Ten years ago, he established the Jon Bon Jovi Soul Foundation, a non-profit organization dedicated to bringing about positive change and helping the lives of those in need, “one SOUL at a time.” The Soul Foundation funds partnerships that address the issues of hunger and shelter, benefiting temporary shelters, transitional housing for teens, permanent supportive housing—including housing for veterans and special needs populations—as well as providing home ownership opportunities. In October 2011, the foundation opened the first JBJ Soul Kitchen in Red Bank, New Jersey to address issues of food insecurity. Staying true to Bon Jovi’s roots, the foundation aided in local recovery efforts in the days following Hurricane Sandy in 2012. The following year, Bon Jovi donated $1 million to the Hurricane Sandy New Jersey Relief Fund.
Over the past 10 years, it has served over 1000 families, veterans and youth; served 55,000 meals at the Soul Kitchen in Red Bank, where millionaires sit at tables with homeless, paying what they can or if they don’t have the cash, volunteering their time. A second restaurant has opened in Toms River.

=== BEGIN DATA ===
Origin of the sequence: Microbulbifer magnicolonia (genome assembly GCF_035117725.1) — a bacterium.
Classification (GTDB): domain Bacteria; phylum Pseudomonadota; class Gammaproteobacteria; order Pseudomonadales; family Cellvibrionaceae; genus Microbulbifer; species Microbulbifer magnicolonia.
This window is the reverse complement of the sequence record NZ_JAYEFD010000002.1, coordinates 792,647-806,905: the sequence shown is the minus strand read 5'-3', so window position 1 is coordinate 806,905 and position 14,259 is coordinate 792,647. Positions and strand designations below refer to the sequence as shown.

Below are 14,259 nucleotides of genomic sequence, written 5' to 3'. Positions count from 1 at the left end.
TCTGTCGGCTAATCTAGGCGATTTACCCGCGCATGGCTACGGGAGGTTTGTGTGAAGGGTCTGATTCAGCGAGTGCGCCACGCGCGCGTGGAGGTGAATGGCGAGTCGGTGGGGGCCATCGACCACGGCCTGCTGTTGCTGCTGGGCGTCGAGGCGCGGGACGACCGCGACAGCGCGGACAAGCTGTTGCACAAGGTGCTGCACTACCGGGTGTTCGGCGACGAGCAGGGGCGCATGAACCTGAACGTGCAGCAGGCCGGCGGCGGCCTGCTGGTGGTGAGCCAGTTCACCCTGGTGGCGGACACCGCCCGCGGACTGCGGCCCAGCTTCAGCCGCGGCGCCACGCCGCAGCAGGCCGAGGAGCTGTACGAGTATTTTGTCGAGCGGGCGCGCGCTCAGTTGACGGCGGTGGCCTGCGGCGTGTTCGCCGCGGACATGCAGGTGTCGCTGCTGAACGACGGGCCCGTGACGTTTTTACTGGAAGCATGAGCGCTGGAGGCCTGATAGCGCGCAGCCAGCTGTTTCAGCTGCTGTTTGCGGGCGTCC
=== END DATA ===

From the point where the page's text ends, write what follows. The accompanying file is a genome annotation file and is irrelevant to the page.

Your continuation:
“It is testament to the fundamental dignity of every person, what our world can and should be: a place where everyone is served with dignity, given an opportunity to work, and create more just and welcoming society.”
Bon Jovi, who said he was inspired by Clinton, reflected, “In 2005, I saw a homeless person sleeping on a grate in front of City Hall. I realized homelessness could affect any one. Most people are just one catastrophe away from financial ruin.
“In 2008, I saw food insecurity. In the most powerful country in the world, 1 in 7 don’t have enough food, one in five children are food insecure. It’s a matter of access and opportunity, so when we started the restaurant, we had a pay-it-forward concept.
“This is the 10th anniversary of our foundation. I humbly accept this recognition on behalf of our staff, volunteers, and 55,000 supporters who have dined with us.”
“President Clinton is fond of saying, ‘There is nothing wrong with America that can’t be cured by what is right with America’.”